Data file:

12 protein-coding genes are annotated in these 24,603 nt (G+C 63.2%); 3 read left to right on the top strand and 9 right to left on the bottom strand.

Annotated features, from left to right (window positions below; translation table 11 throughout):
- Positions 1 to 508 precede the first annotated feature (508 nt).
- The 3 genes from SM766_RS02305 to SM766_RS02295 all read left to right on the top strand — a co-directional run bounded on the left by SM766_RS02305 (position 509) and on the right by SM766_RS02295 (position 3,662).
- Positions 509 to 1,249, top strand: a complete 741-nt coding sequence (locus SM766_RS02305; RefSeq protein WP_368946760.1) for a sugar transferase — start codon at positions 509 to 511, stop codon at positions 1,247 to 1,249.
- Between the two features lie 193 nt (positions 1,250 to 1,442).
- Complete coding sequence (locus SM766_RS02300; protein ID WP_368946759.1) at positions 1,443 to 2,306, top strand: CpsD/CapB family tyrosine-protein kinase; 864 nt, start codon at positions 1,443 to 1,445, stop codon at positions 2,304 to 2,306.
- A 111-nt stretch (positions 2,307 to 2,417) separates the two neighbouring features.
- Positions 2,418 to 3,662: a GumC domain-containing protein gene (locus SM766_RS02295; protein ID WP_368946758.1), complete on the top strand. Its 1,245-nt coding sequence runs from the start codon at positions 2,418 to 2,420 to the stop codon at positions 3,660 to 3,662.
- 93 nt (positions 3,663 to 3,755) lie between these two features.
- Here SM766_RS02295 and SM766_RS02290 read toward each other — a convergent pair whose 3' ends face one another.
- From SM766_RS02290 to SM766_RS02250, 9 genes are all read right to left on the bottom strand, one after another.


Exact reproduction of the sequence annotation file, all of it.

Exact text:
12 protein-coding genes are annotated in these 24,603 nt (G+C 63.2%); 3 read left to right on the top strand and 9 right to left on the bottom strand.

Annotated features, from left to right (window positions below; translation table 11 throughout):
- Positions 1 to 508 precede the first annotated feature (508 nt).
- The 3 genes from SM766_RS02305 to SM766_RS02295 all read left to right on the top strand — a co-directional run bounded on the left by SM766_RS02305 (position 509) and on the right by SM766_RS02295 (position 3,662).
- Positions 509 to 1,249, top strand: a complete 741-nt coding sequence (locus SM766_RS02305; RefSeq protein WP_368946760.1) for a sugar transferase — start codon at positions 509 to 511, stop codon at positions 1,247 to 1,249.
- Between the two features lie 193 nt (positions 1,250 to 1,442).
- Complete coding sequence (locus SM766_RS02300; protein ID WP_368946759.1) at positions 1,443 to 2,306, top strand: CpsD/CapB family tyrosine-protein kinase; 864 nt, start codon at positions 1,443 to 1,445, stop codon at positions 2,304 to 2,306.
- A 111-nt stretch (positions 2,307 to 2,417) separates the two neighbouring features.
- Positions 2,418 to 3,662: a GumC domain-containing protein gene (locus SM766_RS02295; protein ID WP_368946758.1), complete on the top strand. Its 1,245-nt coding sequence runs from the start codon at positions 2,418 to 2,420 to the stop codon at positions 3,660 to 3,662.
- 93 nt (positions 3,663 to 3,755) lie between these two features.
- Here SM766_RS02295 and SM766_RS02290 read toward each other — a convergent pair whose 3' ends face one another.
- From SM766_RS02290 to SM766_RS02250, 9 genes are all read right to left on the bottom strand, one after another.